Tuesday, September 30, 2014

Volcano death toll hits 43 as 7 more bodies found

Volcano death toll hits 43 as 7 more bodies found

Japan is a country with a lot of mountains.  We can see them from our neighborhood whenever we go for a walk or a drive.  When I lived on the Chiba prefecture coast I was mountainless for the first time since I came to Japan, but I've since grown accustomed to sheer faces dropping off into the ocean and clouds sweeping over jagged green horizon that looks to me like roughly-torn construction paper.  As a flatlander by birth, this is interesting to me.  Seeing green slopes rising, snow peaks in the distance in winter.  Mt. Fuji looming above Shin-Fuji when we take trips to Tokyo.  Some of these mountains-- like Fuji-- are volcanic.  Japan is a trembling land, apt to slip and slide.

Since there are so many gorgeous mountains here within easy driving distance, people flock to them on weekends for hiking and camping.  Japan is hot and sticky in summer, so the mountain air can provide relief from the damp heat and crockpot-like cities.  We never boil.  We simmer.  In winter, the mountains are there for skiing and snowboarding.  And in fall, they blaze with red and red-orange leaves, a great sunset-colored glow that radiates from Japan's bony spine.

They provide sport and beauty.  And danger.  A group of climbers froze to death on the slopes of Mt. Fuji, visible from my old apartment.  Not the dead bodies, of course.  But before they were recovered I could see the mountain itself, roughly thumb-sized, and appreciate that it contained corpses despite looking lovely and blameless by daylight.  A famous comic book creator took a fatal spill from a cliff while photographing it a few years ago.  Just this summer, an entire hillside came loose and buried houses and families in Hiroshima.  Geologists have been predicting a major Fuji eruption ever since the big 3/11 quake.  The pressure there is at the point where they say it's inevitable.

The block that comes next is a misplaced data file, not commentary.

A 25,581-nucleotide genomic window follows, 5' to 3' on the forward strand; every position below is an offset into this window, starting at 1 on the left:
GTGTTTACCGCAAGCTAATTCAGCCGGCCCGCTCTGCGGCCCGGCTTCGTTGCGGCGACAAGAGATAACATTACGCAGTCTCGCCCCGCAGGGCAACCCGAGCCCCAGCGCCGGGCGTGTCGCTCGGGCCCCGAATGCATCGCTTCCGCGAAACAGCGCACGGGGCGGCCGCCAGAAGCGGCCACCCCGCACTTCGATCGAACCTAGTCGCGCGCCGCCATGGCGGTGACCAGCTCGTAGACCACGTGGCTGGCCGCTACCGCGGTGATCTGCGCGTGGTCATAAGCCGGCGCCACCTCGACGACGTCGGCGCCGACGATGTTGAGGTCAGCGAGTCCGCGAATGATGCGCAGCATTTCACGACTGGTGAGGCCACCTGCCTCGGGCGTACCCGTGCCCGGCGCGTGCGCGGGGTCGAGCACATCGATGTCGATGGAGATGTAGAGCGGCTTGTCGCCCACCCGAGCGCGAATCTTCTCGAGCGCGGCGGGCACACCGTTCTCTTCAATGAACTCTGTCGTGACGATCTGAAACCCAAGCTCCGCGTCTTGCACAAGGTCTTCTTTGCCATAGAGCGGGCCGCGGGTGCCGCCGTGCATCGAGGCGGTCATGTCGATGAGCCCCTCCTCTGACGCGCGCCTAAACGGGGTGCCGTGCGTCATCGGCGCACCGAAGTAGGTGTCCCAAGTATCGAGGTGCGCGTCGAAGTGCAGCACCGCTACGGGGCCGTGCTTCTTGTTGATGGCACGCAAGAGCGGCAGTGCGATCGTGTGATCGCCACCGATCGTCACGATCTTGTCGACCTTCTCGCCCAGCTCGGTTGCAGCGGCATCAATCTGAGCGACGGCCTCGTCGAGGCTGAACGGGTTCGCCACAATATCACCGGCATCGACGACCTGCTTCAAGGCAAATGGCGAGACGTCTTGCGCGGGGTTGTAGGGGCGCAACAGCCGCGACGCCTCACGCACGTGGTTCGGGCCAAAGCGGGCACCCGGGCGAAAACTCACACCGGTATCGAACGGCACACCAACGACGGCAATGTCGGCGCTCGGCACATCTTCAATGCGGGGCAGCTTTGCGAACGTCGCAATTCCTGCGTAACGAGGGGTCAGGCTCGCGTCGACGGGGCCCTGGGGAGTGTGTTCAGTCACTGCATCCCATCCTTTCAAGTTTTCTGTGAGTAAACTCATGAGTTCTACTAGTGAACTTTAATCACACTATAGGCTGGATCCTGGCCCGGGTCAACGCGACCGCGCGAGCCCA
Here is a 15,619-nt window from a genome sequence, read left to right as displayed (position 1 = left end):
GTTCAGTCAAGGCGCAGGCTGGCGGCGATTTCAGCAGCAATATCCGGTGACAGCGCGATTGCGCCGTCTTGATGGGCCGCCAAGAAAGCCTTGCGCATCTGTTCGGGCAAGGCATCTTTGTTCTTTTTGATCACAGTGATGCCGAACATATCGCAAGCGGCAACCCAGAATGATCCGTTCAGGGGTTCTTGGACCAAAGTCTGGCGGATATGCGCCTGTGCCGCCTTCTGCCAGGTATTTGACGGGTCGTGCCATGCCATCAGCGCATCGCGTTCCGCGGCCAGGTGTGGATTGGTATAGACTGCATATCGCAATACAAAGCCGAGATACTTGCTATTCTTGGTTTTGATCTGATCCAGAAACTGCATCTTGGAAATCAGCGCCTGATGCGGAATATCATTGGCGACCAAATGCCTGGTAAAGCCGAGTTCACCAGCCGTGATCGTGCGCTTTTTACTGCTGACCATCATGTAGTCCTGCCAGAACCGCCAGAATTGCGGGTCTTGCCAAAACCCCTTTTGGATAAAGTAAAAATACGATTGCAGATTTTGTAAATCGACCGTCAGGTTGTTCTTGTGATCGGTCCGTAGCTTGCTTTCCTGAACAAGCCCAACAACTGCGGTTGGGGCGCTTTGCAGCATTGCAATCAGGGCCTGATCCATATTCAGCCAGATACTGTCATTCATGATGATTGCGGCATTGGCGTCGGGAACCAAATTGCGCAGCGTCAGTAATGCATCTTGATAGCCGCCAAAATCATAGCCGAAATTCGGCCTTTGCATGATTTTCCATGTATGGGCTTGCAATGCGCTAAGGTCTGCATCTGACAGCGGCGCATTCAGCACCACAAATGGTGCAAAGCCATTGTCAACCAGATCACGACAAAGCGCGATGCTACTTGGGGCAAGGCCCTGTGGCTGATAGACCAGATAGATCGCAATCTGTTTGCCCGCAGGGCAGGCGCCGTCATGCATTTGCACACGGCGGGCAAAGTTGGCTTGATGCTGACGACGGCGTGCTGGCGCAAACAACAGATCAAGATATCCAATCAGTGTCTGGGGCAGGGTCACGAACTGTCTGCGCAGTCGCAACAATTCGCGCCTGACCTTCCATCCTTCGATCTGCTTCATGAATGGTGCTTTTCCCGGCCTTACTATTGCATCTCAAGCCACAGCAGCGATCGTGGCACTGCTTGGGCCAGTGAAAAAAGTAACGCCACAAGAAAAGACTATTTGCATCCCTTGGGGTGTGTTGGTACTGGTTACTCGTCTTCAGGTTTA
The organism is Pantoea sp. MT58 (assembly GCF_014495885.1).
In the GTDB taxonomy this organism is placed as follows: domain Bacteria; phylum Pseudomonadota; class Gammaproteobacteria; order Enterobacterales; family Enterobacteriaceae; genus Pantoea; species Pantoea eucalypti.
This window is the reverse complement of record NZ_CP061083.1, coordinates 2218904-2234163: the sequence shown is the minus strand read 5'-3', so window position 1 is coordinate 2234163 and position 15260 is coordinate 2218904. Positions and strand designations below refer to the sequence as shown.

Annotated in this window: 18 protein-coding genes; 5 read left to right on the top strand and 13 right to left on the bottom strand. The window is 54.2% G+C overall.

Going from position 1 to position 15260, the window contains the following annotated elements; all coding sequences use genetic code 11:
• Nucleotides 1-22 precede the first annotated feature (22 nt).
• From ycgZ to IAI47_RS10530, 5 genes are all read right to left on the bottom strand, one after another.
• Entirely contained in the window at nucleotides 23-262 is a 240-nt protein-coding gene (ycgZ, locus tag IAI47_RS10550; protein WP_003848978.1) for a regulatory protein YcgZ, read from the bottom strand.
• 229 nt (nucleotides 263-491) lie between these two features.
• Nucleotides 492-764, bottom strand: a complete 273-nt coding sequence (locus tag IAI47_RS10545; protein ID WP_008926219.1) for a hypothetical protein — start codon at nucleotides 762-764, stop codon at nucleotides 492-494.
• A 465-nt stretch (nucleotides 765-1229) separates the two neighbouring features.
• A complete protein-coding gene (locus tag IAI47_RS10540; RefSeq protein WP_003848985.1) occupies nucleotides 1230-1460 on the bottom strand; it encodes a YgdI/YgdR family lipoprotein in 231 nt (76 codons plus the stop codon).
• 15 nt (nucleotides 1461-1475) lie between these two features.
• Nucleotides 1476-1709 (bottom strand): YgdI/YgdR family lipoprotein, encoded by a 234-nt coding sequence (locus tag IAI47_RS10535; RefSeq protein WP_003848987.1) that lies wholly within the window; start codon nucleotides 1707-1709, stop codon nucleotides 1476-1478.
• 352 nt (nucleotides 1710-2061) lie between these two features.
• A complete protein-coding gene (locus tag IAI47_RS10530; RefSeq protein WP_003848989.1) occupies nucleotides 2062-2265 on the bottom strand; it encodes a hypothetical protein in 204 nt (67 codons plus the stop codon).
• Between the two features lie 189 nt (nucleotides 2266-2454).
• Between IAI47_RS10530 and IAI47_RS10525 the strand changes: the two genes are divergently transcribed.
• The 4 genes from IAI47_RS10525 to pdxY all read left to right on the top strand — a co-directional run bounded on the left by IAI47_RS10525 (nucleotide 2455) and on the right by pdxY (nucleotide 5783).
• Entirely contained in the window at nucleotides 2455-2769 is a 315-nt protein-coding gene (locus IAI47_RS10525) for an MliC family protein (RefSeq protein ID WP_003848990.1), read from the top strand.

Years ago, at my grandfather's house in the mountains of North Carolina-- which look very similar to those in Japan, but are much more well-behaved-- I read a Reader's Digest story about volcanologists caught in an eruption while studying a small volcano.  Where, I can't remember.  But I recall very vividly one of the scientists telling of how hot rocks broke his bones and killed his friends.  And then there are the poison gasses.  I have no desire to experience this firsthand.  I feel for those who so recently have.

You still have to go to the mountains, though.  There's no staying away.  I'm drawn to mountains and to the ocean.  Living in Japan is living between both.  The ocean is a wilderness where you can drown or be eaten, the mountains may choose to shrug you off at any time, or blow you way with thunderous force.  I cannot stay away.

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